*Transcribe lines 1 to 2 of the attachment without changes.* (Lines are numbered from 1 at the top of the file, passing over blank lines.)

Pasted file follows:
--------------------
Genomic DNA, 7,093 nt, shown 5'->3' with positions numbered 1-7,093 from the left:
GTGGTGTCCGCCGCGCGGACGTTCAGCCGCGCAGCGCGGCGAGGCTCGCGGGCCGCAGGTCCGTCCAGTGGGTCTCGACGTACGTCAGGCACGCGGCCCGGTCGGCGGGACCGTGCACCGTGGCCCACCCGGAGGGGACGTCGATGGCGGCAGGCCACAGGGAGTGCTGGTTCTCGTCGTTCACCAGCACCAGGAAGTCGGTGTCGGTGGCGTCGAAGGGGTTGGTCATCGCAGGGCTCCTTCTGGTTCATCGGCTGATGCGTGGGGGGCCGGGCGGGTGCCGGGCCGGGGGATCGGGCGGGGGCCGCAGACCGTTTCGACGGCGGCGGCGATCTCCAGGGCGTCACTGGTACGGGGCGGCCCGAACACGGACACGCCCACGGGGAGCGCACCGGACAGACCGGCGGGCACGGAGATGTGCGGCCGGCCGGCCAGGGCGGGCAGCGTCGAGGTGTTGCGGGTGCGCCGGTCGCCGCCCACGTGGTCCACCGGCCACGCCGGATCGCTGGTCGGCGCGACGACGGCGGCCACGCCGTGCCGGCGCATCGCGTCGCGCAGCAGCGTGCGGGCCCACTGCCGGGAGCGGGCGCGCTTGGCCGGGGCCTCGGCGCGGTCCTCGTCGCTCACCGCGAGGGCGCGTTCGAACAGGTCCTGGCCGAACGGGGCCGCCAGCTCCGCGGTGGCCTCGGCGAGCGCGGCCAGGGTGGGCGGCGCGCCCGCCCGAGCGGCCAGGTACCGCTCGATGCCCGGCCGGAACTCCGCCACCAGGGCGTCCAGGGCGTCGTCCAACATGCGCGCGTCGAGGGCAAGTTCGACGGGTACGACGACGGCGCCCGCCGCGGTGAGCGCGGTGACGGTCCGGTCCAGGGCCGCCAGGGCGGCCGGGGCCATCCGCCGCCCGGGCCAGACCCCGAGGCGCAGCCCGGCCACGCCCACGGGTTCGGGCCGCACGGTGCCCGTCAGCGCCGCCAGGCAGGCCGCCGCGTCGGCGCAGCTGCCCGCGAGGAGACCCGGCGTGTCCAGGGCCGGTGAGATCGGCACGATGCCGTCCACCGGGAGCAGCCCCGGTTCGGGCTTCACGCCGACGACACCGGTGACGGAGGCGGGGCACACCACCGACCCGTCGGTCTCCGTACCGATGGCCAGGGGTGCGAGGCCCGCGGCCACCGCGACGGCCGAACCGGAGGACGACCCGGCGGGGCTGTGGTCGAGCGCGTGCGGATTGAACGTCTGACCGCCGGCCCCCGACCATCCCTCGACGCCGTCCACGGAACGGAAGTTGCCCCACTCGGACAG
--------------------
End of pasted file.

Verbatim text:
Genomic DNA, 7,093 nt, shown 5'->3' with positions numbered 1-7,093 from the left:
GTGGTGTCCGCCGCGCGGACGTTCAGCCGCGCAGCGCGGCGAGGCTCGCGGGCCGCAGGTCCGTCCAGTGGGTCTCGACGTACGTCAGGCACGCGGCCCGGTCGGCGGGACCGTGCACCGTGGCCCACCCGGAGGGGACGTCGATGGCGGCAGGCCACAGGGAGTGCTGGTTCTCGTCGTTCACCAGCACCAGGAAGTCGGTGTCGGTGGCGTCGAAGGGGTTGGTCATCGCAGGGCTCCTTCTGGTTCATCGGCTGATGCGTGGGGGGCCGGGCGGGTGCCGGGCCGGGGGATCGGGCGGGGGCCGCAGACCGTTTCGACGGCGGCGGCGATCTCCAGGGCGTCACTGGTACGGGGCGGCCCGAACACGGACACGCCCACGGGGAGCGCACCGGACAGACCGGCGGGCACGGAGATGTGCGGCCGGCCGGCCAGGGCGGGCAGCGTCGAGGTGTTGCGGGTGCGCCGGTCGCCGCCCACGTGGTCCACCGGCCACGCCGGATCGCTGGTCGGCGCGACGACGGCGGCCACGCCGTGCCGGCGCATCGCGTCGCGCAGCAGCGTGCGGGCCCACTGCCGGGAGCGGGCGCGCTTGGCCGGGGCCTCGGCGCGGTCCTCGTCGCTCACCGCGAGGGCGCGTTCGAACAGGTCCTGGCCGAACGGGGCCGCCAGCTCCGCGGTGGCCTCGGCGAGCGCGGCCAGGGTGGGCGGCGCGCCCGCCCGAGCGGCCAGGTACCGCTCGATGCCCGGCCGGAACTCCGCCACCAGGGCGTCCAGGGCGTCGTCCAACATGCGCGCGTCGAGGGCAAGTTCGACGGGTACGACGACGGCGCCCGCCGCGGTGAGCGCGGTGACGGTCCGGTCCAGGGCCGCCAGGGCGGCCGGGGCCATCCGCCGCCCGGGCCAGACCCCGAGGCGCAGCCCGGCCACGCCCACGGGTTCGGGCCGCACGGTGCCCGTCAGCGCCGCCAGGCAGGCCGCCGCGTCGGCGCAGCTGCCCGCGAGGAGACCCGGCGTGTCCAGGGCCGGTGAGATCGGCACGATGCCGTCCACCGGGAGCAGCCCCGGTTCGGGCTTCACGCCGACGACACCGGTGACGGAGGCGGGGCACACCACCGACCCGTCGGTCTCCGTACCGATGGCCAGGGGTGCGAGGCCCGCGGCCACCGCGACGGCCGAACCGGAGGACGACCCGGCGGGGCTGTGGTCGAGCGCGTGCGGATTGAACGTCTGACCGCCGGCCCCCGACCATCCCTCGACGCCGTCCACGGAACGGAAGTTGCCCCACTCGGACAG